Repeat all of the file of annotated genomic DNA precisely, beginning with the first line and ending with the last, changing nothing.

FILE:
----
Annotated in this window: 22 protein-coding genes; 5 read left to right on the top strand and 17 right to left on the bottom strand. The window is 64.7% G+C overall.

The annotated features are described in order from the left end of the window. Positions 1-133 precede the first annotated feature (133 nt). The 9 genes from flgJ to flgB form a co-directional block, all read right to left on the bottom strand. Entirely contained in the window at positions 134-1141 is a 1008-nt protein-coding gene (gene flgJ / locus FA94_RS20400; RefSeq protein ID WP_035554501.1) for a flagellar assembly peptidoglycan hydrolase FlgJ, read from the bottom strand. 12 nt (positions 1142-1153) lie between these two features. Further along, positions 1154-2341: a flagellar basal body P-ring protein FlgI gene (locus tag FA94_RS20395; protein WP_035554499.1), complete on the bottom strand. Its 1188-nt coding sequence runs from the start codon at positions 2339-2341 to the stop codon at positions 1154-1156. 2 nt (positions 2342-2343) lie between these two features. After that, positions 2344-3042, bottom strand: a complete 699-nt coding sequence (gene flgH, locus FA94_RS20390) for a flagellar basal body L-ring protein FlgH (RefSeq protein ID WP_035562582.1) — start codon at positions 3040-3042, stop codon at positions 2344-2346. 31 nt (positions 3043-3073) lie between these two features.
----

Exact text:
Annotated in this window: 22 protein-coding genes; 5 read left to right on the top strand and 17 right to left on the bottom strand. The window is 64.7% G+C overall.

The annotated features are described in order from the left end of the window. Positions 1-133 precede the first annotated feature (133 nt). The 9 genes from flgJ to flgB form a co-directional block, all read right to left on the bottom strand. Entirely contained in the window at positions 134-1141 is a 1008-nt protein-coding gene (gene flgJ / locus FA94_RS20400; RefSeq protein ID WP_035554501.1) for a flagellar assembly peptidoglycan hydrolase FlgJ, read from the bottom strand. 12 nt (positions 1142-1153) lie between these two features. Further along, positions 1154-2341: a flagellar basal body P-ring protein FlgI gene (locus tag FA94_RS20395; protein WP_035554499.1), complete on the bottom strand. Its 1188-nt coding sequence runs from the start codon at positions 2339-2341 to the stop codon at positions 1154-1156. 2 nt (positions 2342-2343) lie between these two features. After that, positions 2344-3042, bottom strand: a complete 699-nt coding sequence (gene flgH, locus FA94_RS20390) for a flagellar basal body L-ring protein FlgH (RefSeq protein ID WP_035562582.1) — start codon at positions 3040-3042, stop codon at positions 2344-2346. 31 nt (positions 3043-3073) lie between these two features.